The Detroit-ization continues
Oregonian architecture dandy Randy Gragg weighed in yesterday on two new projects about to slime their way through the Portland City Hall "planning" "process." These latest developments are -- hold onto your hats, I'm not sure you're ready for this, it's really breathtaking, can you believe your eyes and ears, yes, yes, it's...
More giant condo towers!
Oh, the imagination! Oh, the innovation! And as Gragg points out, it's about time:
With PGE Park across the street and dozens of early and mid-century apartment buildings nearby, this is one of the densest, liveliest areas of the city. Yet there are scarcely any condos available for purchase, little shopping beyond Walgreen's and Fred Meyer, and only a smattering of restaurants and bars.
Oh my God. A neighborhood without condos? The absolute horror of it. Thank heaven that the selfless developers are rushing in to fill that void. Randy and his fellow goatees worked it all out over Pimm's Cups at Clarklewis, and the fix is in:
[S]urrounded by nothing more precious than the poured-in-place concrete stadium and the car wash across the street, the project won't have neighborhood advocates carping about how the architecture needs to "fit" into some mythical notion of historical context.
Damn right, Randy. Those ridiculous "neighborhood advocates" who have invested decades of their lives and most of their savings in Portland neighborhoods -- they're such a nuisance. Carping about their "mythical notions" of what they moved to Portland for. Screw them. "[A] public agency and one of the city's most respected and talented development/architecture teams" -- that's who should say how people live around here.
You know, the people with kids have already left Portland. I guess it's time to drive out the rest of the people with real lives, too. Then the whole place can be populated by California retirees and black t-shirt types. The "creative class" -- of unemployed arts and design majors. Let's throw the "mythical notions" of Portland away so that Nicholas Cage's mother and Jason Priestly can own a condo here for five years or so. Well worth it.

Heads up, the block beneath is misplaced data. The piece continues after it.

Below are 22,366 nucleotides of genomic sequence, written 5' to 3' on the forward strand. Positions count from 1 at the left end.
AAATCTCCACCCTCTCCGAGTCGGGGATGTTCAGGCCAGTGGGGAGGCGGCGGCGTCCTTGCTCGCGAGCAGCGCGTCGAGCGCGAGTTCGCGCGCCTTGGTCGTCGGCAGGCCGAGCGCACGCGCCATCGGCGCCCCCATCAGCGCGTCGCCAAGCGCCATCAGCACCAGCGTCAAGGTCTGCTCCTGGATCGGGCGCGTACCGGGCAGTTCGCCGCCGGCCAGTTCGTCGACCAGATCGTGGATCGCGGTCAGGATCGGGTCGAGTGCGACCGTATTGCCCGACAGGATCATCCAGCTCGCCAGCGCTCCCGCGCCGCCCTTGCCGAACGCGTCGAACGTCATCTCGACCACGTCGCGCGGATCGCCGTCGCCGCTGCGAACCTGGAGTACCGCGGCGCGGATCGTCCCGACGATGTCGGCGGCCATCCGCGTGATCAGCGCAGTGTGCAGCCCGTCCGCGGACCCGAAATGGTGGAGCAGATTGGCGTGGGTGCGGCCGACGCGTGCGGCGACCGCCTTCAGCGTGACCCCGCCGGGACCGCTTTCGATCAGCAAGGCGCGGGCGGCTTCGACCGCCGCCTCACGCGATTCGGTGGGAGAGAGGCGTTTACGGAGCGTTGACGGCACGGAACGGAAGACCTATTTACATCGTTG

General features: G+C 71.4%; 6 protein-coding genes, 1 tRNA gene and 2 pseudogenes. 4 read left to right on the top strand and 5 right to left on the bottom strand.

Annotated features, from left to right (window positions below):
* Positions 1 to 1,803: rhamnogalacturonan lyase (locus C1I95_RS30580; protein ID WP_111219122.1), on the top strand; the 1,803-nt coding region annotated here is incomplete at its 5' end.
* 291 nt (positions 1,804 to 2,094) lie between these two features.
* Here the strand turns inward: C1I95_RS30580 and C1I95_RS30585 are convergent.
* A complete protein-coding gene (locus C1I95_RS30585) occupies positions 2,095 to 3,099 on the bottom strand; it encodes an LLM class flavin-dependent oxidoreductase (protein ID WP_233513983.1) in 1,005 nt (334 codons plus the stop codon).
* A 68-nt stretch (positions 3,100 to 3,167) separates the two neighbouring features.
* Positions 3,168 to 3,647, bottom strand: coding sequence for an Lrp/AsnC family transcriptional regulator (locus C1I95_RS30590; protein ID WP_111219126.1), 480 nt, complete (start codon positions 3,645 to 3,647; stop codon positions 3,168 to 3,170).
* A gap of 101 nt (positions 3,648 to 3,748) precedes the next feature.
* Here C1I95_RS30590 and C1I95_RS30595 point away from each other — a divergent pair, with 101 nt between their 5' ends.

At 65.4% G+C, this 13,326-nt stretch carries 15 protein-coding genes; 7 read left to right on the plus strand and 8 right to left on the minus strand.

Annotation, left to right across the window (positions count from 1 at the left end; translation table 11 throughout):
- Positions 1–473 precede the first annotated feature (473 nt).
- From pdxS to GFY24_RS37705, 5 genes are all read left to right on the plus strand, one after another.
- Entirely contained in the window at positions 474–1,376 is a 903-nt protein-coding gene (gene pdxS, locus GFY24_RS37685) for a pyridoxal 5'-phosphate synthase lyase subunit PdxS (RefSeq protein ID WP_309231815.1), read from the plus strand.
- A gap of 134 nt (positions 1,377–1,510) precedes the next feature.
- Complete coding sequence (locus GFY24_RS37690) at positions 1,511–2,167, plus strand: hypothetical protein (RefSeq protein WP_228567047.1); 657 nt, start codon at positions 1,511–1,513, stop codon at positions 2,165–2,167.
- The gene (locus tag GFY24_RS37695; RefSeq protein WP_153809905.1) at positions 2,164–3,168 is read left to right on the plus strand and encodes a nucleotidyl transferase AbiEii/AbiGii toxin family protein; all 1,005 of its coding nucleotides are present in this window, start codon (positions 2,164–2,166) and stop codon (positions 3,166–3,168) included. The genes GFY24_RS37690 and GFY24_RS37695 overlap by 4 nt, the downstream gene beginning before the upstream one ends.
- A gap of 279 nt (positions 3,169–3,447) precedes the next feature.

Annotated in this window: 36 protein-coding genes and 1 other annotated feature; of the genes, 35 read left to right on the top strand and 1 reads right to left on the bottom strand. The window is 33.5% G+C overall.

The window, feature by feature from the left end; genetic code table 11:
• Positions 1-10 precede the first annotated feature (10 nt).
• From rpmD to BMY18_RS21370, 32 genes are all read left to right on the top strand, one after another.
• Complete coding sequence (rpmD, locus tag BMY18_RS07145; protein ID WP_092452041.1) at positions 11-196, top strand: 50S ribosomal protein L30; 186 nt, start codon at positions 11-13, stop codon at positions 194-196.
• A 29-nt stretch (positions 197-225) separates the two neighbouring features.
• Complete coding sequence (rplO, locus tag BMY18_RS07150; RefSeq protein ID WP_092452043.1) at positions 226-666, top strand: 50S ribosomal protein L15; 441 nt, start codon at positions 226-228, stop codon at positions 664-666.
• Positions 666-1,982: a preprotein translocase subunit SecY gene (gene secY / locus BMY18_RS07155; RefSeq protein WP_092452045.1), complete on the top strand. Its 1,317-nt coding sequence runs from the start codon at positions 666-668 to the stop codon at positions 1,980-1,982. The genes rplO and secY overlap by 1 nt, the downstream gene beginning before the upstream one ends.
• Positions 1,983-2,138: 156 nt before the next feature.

Even worse than the usual noises from Gragg are the quotations from the source authorities on these behemoths in our fine city government:
The Design Commission has to approve the extra height [of a monstrous four-pack of condo towers on the west side of the Willamette River just north of the Broadway Bridge]. At an Aug. 19 "design advice request" in which developers and architects get early feedback, commissioners said they would happily consider an exception to the height -- but only for an exceptional set of buildings.
Commission member Jeff Stuhr called Pemcor's current proposal "a little Disneyland." Likening the scheme to Donald Trump's proposal for similarly repetitive towers on Manhattan's western shore, commissioner Francesca Gambetti pointed out the scheme would stretch 850 feet along Northwest Naito Parkway without a single access point to the river. Commission chairman Mike McCulloch argued that repeating "the same building four times in a row equals one big thing."
But echoing his colleagues, McCulloch added, "If something is really cool, we'll waive the regulations."
There you have it, Portlanders. If it's "really cool" to some people named Jeff Stuhr and Mike McCulloch, it's a done deal, even if it violates all the city rules -- the same city that forbids the average homeowner to even plant a turnip without an expensive permit. And you can bet that people like Neil and Lady Di Goldschmidt, Jim Francesconi, and Homer Williams have old Jeff and Mike on speed-dial.
Commenters, please let me have it this time. Tell me again how wrong I am -- how wonderful the Detroit-ization of Portland is. It's either four-packs of condo towers right on the riverbanks, or else we'll just have to have urban sprawl. There's no middle course.
Tell me again. Because so far, I think you're full of it.